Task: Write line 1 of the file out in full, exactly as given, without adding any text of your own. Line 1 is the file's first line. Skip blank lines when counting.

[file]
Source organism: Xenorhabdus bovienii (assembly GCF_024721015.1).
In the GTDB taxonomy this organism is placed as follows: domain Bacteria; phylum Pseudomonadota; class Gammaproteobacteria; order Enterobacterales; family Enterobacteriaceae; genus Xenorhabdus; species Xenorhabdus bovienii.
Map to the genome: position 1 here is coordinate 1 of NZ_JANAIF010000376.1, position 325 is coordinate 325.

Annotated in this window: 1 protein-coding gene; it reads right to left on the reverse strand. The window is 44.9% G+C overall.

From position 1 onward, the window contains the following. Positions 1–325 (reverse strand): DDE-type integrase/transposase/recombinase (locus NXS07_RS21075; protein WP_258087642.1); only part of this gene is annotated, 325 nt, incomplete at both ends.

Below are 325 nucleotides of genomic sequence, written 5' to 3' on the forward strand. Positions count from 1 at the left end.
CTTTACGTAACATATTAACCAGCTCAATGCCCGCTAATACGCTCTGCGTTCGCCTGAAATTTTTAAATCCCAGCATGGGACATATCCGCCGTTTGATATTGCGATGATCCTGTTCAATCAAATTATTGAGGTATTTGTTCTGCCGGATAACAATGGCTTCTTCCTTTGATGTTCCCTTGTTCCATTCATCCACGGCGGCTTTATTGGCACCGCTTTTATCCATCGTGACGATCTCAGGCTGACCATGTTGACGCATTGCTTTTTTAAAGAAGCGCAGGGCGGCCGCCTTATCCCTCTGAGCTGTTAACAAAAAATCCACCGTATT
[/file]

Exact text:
Source organism: Xenorhabdus bovienii (assembly GCF_024721015.1).